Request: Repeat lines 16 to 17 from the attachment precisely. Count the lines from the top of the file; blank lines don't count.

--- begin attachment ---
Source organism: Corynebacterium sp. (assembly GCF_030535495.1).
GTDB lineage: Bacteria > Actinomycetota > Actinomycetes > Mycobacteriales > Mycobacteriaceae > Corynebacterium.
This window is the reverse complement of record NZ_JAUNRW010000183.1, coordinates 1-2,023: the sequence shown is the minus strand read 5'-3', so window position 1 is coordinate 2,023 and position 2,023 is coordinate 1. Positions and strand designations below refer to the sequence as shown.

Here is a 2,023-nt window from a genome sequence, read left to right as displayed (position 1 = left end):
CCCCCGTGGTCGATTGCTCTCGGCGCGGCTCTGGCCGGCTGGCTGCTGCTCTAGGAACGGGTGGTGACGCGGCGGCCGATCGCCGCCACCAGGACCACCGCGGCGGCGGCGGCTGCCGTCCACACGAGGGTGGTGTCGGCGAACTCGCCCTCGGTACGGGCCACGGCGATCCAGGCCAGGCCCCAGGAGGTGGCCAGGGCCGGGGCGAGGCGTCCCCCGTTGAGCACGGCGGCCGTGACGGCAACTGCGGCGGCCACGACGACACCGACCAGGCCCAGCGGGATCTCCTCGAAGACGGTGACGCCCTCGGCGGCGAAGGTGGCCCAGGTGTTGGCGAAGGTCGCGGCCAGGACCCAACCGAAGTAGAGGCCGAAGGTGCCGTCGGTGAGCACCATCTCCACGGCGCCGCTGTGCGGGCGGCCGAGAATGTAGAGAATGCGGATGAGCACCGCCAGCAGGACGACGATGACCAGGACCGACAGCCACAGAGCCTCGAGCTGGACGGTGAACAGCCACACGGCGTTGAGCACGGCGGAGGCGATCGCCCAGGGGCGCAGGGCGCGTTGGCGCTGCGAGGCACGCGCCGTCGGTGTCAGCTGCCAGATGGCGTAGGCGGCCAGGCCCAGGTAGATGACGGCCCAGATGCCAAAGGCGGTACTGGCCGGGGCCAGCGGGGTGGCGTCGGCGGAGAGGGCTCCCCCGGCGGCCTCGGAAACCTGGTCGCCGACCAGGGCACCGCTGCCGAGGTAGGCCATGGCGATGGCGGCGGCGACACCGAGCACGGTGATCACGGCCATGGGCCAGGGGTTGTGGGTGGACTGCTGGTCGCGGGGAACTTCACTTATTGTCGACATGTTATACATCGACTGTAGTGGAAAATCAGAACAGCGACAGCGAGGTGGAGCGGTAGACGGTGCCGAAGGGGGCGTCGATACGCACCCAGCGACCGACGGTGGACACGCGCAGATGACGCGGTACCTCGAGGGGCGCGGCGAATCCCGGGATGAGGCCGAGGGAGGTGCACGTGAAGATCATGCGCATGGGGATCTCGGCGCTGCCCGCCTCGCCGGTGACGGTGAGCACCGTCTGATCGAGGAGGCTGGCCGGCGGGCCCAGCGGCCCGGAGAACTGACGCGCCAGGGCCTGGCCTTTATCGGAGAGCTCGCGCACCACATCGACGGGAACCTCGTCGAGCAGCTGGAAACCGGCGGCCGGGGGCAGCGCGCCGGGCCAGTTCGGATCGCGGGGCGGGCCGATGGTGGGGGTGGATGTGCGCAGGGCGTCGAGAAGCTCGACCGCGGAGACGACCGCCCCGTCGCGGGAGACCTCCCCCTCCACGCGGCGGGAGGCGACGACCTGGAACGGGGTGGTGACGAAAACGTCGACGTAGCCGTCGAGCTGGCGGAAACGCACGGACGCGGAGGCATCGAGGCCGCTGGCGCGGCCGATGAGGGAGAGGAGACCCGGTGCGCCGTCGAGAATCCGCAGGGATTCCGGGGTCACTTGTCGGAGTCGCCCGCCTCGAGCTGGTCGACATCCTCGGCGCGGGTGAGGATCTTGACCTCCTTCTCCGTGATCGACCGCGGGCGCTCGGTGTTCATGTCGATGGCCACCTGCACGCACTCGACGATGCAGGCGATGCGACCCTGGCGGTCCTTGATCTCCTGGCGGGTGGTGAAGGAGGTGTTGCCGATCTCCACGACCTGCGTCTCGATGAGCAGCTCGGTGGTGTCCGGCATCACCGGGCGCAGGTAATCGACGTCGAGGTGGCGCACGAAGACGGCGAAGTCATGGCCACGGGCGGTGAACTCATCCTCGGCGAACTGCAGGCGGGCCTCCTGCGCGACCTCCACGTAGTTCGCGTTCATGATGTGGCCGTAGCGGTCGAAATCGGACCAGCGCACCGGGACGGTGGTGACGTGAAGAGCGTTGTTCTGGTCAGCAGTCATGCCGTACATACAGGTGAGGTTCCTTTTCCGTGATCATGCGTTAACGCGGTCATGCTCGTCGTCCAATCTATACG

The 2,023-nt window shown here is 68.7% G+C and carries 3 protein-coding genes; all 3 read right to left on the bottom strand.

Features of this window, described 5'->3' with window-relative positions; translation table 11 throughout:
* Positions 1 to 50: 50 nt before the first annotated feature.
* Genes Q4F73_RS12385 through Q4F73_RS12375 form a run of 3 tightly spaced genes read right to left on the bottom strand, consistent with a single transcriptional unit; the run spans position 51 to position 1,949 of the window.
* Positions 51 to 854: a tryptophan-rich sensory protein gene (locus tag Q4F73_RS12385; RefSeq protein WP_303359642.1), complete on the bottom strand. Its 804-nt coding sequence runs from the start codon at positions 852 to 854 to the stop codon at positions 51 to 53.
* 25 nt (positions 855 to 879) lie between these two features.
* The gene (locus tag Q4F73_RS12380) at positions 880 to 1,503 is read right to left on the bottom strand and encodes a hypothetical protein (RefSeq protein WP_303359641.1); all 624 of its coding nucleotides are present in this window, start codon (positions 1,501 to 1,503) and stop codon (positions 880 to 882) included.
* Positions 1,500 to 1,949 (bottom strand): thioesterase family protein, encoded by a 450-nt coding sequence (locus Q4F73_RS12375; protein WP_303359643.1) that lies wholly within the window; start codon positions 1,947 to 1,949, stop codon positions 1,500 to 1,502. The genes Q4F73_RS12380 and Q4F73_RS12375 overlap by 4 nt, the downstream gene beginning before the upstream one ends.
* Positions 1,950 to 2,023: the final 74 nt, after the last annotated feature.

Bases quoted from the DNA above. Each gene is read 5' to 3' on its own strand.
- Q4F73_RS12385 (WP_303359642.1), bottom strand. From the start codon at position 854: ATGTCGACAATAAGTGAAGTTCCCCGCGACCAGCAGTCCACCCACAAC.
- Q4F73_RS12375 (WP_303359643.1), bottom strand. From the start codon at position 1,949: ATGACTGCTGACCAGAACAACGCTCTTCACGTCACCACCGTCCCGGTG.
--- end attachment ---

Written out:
- Q4F73_RS12385 (WP_303359642.1), bottom strand. From the start codon at position 854: ATGTCGACAATAAGTGAAGTTCCCCGCGACCAGCAGTCCACCCACAAC.
- Q4F73_RS12375 (WP_303359643.1), bottom strand. From the start codon at position 1,949: ATGACTGCTGACCAGAACAACGCTCTTCACGTCACCACCGTCCCGGTG.